The current recession has been used cynically by the Fianna Fáil led administration and by employers to further attack and undermine the pay and working conditions of workers, increasing hardship for low income families in the process.
Extremely harsh cutbacks in pay, social welfare and essential health and education services have all been imposed, with more planned, in order to bail out the banks and to protect the profits and the lavish lifestyle of the wealthy political and business elite.
Poverty is on the increase once again. According to an Institute of Public Health report from 2007, elderly people, the young and the ill continue to die in their thousands each winter due to preventable cold-related illness, while the Combat Poverty Agency made clear that people “who live in poverty are at greater risk of poor mental and physical health: they get sick more often and die younger than people who are better-off”.
The Central Statistics Office also revealed that in 2008 more than four per cent of people were still living in consistent poverty, with almost 15 per cent at risk of poverty. Almost a third of those living in consistent poverty were children.
All the figures above have, almost certainly, risen over the past 18 months as the recession kicked in and the latest budget cuts took effect. So much for adhering to the “cherishing all of the children of the nation equally” contained in the 1916 Proclamation.
And at the same time as they impose so much hardship on working class communities, they have pumped in the region of €70 billion through NAMA to bail out the banks that, along with the political classes, created the current economic crisis. Indeed, the true cost of NAMA for Irish tax-payers, is likely to rise above €100 billion as time goes on.
What passes for a government in Leinster House will be spending tens of billions of euros of our money to private banks when that money should be spent on health and education, on housing and jobs, on ending poverty and creating the Ireland envisioned in the 1916 proclamation.
But they have shown where their priorities lie as they deliberately chose to bail out their cronies in the banks. And in order to pay for that bail out, they deliberately chose to impose savage cutbacks on essential health and education services, on low paid workers, on the unemployed, on children, the elderly, the ill and those with special needs. In short, the most vulnerable in society, are being made to pay for the greed and the corruption of the wealthy political and business elite on this island.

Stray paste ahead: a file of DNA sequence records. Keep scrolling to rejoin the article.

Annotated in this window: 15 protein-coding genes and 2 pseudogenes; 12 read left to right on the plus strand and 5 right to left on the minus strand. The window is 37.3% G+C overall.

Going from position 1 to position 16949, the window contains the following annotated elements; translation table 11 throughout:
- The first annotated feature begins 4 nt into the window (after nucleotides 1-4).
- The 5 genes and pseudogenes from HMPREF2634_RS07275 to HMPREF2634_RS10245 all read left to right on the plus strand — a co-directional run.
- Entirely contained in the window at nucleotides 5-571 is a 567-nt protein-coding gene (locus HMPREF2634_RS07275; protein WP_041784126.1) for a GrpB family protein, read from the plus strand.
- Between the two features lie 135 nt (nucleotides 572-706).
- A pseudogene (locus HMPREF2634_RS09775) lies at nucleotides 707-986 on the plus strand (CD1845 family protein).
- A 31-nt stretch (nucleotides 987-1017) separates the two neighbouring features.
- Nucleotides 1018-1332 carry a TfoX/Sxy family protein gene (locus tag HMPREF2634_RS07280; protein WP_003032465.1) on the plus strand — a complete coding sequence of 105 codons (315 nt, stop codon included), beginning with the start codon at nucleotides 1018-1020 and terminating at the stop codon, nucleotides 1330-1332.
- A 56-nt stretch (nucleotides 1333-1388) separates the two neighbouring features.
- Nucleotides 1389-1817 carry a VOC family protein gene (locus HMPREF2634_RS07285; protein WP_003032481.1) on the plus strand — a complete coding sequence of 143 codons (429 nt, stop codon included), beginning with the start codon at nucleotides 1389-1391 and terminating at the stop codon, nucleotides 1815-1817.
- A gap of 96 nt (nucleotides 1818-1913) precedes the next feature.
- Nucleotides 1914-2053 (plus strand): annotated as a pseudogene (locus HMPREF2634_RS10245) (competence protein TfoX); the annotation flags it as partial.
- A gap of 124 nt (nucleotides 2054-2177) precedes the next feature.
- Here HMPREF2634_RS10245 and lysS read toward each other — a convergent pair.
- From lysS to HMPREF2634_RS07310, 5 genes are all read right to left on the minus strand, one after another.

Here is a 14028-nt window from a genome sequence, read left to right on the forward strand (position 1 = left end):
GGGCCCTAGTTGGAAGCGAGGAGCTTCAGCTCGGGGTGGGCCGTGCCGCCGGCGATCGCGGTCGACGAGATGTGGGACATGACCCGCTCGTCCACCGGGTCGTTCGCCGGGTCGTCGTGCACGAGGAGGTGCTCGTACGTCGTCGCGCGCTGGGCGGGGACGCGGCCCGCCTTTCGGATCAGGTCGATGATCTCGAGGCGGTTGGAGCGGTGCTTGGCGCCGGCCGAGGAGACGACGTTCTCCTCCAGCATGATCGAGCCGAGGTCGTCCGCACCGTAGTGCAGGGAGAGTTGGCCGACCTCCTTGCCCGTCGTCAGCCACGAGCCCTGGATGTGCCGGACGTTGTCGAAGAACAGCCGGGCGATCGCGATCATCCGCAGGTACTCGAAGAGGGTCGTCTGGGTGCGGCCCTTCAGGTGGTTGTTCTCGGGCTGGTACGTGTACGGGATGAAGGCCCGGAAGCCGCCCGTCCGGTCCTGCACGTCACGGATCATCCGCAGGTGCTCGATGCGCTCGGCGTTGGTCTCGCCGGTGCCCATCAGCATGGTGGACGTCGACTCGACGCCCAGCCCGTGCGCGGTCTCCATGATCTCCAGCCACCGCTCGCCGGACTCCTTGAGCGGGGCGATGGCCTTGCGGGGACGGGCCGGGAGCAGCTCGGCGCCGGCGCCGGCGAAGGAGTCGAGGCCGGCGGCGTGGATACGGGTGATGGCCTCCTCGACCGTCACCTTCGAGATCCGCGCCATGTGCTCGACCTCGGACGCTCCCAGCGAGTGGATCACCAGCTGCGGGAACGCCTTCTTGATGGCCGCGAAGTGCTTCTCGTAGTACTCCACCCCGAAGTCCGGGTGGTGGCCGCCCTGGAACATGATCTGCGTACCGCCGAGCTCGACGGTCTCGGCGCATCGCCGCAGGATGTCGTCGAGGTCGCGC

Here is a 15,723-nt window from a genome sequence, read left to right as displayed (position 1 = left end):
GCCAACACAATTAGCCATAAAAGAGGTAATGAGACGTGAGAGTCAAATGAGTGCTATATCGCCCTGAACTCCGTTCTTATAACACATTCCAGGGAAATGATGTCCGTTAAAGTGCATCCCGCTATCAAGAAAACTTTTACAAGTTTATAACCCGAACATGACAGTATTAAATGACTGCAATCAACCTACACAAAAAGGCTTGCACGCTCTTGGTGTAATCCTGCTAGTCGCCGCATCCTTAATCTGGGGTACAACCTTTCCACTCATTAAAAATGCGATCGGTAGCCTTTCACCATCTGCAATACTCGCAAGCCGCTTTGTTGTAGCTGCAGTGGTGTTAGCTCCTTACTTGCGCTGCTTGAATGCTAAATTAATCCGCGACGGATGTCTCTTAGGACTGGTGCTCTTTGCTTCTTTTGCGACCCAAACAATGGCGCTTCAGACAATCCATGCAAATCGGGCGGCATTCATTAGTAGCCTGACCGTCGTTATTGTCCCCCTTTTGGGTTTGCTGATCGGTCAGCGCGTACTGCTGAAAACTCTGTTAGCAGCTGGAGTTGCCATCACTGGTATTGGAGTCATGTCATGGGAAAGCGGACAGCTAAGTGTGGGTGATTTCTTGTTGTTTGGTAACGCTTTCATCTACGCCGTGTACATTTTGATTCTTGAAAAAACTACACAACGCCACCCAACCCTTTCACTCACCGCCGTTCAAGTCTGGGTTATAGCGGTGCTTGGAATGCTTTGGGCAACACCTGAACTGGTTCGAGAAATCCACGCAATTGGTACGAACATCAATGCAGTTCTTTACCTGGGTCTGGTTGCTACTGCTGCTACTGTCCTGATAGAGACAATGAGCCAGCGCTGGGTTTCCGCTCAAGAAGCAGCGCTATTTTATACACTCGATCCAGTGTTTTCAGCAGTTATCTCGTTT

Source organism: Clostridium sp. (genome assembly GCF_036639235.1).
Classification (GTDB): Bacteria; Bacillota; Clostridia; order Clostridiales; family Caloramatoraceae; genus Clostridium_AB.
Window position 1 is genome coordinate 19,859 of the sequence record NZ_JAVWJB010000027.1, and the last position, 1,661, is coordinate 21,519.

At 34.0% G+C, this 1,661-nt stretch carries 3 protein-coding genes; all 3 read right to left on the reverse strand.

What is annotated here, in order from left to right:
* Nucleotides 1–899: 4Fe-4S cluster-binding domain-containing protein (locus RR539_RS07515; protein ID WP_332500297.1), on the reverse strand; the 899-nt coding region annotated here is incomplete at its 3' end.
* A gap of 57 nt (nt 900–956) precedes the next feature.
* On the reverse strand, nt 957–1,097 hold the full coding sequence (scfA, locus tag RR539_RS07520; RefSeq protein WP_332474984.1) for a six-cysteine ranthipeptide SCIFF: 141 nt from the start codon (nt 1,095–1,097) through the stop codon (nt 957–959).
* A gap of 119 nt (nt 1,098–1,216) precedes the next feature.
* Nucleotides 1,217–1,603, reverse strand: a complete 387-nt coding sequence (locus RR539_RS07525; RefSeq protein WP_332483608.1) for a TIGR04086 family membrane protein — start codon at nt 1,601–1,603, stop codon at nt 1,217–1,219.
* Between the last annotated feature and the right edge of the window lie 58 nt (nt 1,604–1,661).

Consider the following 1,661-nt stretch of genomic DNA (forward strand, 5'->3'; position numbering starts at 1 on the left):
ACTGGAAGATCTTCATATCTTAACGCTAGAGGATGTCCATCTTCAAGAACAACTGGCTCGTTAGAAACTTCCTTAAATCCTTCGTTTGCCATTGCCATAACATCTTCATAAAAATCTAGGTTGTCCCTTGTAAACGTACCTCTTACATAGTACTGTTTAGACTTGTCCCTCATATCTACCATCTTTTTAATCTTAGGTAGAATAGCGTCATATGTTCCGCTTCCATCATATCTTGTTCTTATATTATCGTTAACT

So while politicians from all those parties stood during Easter Week and some will do so again this week, at the gravesides of those who died fighting for Irish freedom and an end to the British occupation of our country, the reality is that they have abandoned everything that those republicans, the likes of James Connolly and Liam Mellowes, fought and died for. Despite paying lip service to them, they have betrayed both the social and national ideals and the vision of the 1916 proclamation, as well as that of the Declaration of Independence and the Democatic programme adopted by the First Dáil in 1919.
Those who at one time opposed the British occupation now administer and enforce that occupation from Stormont in coalition with the DUP. Those who once opposed British policing in Ireland, now endorse and fully support the armed paramilitary RUC/PSNI, a force with an appalling human rights record, who continue to intimidate, assault and imprison nationalists and political activists opposed to British rule in Ireland. Those who once opposed British rule in Ireland describe those who continue to oppose the occupation and political repression by the forces of the British state as “traitors”.
But while the ideals and vision of the men and women of 1916 has been completely abandoned by those sitting in Stormont and Leinster House, as socialist republicans, éirígí remain as committed as ever to striving for and ultimately attaining the democratic socialist republic that so many have suffered imprisonment and death to achieve.
While many tributes have been paid to the volunteers of Easter Week, the only truly fitting tribute that can be paid to them will be the completion of their unfinished business. We will continue with our efforts to sow the seeds of socialist republicanism within working class communities once again on both sides of the border. While we acknowledge the difficult task that lies ahead of us, we will not be deflected from that task in the months and years ahead.